Published February 18, 2010
President Obama came to the aid on Thursday of his endangered ally, Sen. Michael Bennet of Colorado, in an apparent nod to concerns about Democratic seats in November.
"We do not quit," Obama said in aligning himself ever closer with Bennet, still new on the Senate scene and now fighting a challenge in his own party.
Obama's message was intended not just for those inside Denver's Fillmore Auditorium or throughout the state. He aimed to persuade people listening nationwide that Democrats are more interested in fixing daily problems than engaging in petty squabbling.
"Michael and I, we don't have time for that nonsense," Obama said in his latest distancing from Washington's political culture. "We're going to keep doing everything in our power to keep turning this economy around."
Along with Sens. Kirsten Gillibrand of New York and Arlen Specter of Pennsylvania, Bennet is one of only a handful of incumbent senators to receive a pledge of support from the president before the party primaries.
Bennet, an incumbent appointed to fill the seat vacated by Ken Salazar when Salazar took a post as interior secretary in the president's Cabinet, is considered one of the most vulnerable Democrats running for re-election this year.
A recent Rasmussen Reports survey of 500 likely voters shows Bennet trailing two of three potential Republican challengers by at least 14 percentage points. His strongest challenger, former Lt. Gov. Jane Norton, leads Bennet 51 percent to 37 percent in the poll.
"I think the president can and will raise money for Senator Bennet and that's always good," Democratic Pollster Doug Shoen said. "But bottom line, Senator Bennet is trailing his three prospective Republican opponents by anywhere from 4 to 14 points. He's in very bad shape and the president is trying to prop him up. I'm not sure it's going to help, it could well hurt."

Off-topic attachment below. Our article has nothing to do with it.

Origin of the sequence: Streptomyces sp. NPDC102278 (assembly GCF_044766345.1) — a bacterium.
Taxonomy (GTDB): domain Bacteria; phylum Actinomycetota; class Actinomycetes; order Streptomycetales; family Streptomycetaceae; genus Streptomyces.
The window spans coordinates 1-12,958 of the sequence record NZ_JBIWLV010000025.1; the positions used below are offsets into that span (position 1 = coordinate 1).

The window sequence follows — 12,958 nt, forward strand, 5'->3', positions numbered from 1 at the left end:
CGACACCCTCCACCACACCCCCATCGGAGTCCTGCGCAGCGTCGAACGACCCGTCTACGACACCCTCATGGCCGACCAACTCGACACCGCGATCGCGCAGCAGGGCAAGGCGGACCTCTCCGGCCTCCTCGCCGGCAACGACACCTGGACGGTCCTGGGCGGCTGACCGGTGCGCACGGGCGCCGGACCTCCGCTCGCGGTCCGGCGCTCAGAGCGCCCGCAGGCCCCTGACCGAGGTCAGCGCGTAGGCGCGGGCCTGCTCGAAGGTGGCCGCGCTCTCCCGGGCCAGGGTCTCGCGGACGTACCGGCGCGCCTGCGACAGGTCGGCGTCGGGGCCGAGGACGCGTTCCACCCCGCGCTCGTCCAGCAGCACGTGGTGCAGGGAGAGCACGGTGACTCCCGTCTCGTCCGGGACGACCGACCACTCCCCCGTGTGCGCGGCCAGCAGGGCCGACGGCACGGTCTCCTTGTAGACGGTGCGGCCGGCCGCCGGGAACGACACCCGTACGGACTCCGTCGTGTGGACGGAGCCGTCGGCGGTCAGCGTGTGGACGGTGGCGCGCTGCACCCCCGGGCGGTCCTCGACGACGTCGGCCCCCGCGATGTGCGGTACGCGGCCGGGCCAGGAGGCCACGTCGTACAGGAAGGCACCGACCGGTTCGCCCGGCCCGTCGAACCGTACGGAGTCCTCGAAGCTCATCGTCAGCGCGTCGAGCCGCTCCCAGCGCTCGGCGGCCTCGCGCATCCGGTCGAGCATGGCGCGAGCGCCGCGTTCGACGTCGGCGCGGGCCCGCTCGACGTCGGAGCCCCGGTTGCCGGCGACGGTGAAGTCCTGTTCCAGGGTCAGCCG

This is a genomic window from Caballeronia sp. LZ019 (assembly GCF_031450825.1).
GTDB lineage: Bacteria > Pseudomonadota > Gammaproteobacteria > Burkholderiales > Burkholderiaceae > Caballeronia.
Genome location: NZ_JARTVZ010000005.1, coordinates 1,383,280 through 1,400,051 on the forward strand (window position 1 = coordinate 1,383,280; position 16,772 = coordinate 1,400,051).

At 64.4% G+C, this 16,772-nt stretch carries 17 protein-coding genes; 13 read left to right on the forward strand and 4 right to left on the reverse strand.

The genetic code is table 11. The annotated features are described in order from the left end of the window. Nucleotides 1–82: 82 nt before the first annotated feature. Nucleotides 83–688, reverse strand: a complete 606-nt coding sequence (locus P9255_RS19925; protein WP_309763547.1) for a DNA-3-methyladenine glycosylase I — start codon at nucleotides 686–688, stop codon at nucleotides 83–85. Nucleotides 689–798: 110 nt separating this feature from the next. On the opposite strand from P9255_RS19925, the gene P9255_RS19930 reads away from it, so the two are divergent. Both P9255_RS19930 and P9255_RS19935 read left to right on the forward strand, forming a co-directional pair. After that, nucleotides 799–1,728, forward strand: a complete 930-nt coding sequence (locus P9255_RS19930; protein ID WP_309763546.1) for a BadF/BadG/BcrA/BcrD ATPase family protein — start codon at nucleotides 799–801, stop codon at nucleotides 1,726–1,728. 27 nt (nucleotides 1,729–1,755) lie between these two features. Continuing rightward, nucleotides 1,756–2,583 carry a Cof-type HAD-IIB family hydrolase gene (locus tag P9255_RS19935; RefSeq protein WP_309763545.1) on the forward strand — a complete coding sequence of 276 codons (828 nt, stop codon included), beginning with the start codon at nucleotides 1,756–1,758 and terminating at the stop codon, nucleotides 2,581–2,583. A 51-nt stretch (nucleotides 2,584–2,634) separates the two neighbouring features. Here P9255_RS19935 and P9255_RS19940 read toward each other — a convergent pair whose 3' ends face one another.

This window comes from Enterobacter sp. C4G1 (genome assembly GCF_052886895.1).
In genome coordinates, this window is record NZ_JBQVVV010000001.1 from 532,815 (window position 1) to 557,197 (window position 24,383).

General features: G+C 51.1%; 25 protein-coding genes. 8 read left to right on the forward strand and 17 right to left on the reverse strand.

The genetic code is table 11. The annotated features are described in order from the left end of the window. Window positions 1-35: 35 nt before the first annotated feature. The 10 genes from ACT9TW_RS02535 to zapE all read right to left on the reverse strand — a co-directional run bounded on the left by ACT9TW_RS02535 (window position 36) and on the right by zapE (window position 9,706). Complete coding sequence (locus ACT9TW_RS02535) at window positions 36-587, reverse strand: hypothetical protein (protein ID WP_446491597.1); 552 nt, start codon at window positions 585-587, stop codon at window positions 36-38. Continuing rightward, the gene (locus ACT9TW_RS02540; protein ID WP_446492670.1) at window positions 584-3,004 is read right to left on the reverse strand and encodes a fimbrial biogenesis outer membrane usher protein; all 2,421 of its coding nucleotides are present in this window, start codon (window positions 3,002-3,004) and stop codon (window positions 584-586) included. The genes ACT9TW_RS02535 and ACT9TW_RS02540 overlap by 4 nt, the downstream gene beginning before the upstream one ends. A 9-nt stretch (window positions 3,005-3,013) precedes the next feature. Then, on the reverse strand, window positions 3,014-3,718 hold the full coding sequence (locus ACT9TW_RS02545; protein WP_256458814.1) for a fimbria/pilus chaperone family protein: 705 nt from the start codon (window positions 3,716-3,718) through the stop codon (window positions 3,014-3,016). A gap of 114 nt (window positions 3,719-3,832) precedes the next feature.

Colorado pollster Floyd Cirulli disagrees. He told Fox News Obama could very well give Bennet a much needed bump since before Bennet can even focus on the general election, he must fend off a threat from within his own party, from former Colorado House Speaker Andrew Romanoff.
"Obama's visit will help Bennet in the primary because the president still has a high approval rating among Democrats," he said.
The president is drawing some criticism from within his own party for making appearances to support one Democrat over another in primaries. In the past, presidents have typically waited until the general election for campaigning and fundraising.
Colorado's electorate is divided three ways, almost equally, among registered Republicans, Democrats and independents.
The independent vote helped Obama carry the Rocky Mountain State over Arizona Sen. John McCain in 2008 with 54 percent of the vote in the presidential election. However, the president's approval rating has dipped to 45 percent in this state, according to Rassmussen Reports, so wooing voters back for his party in the midterms could require more trips to meet them face-to-face.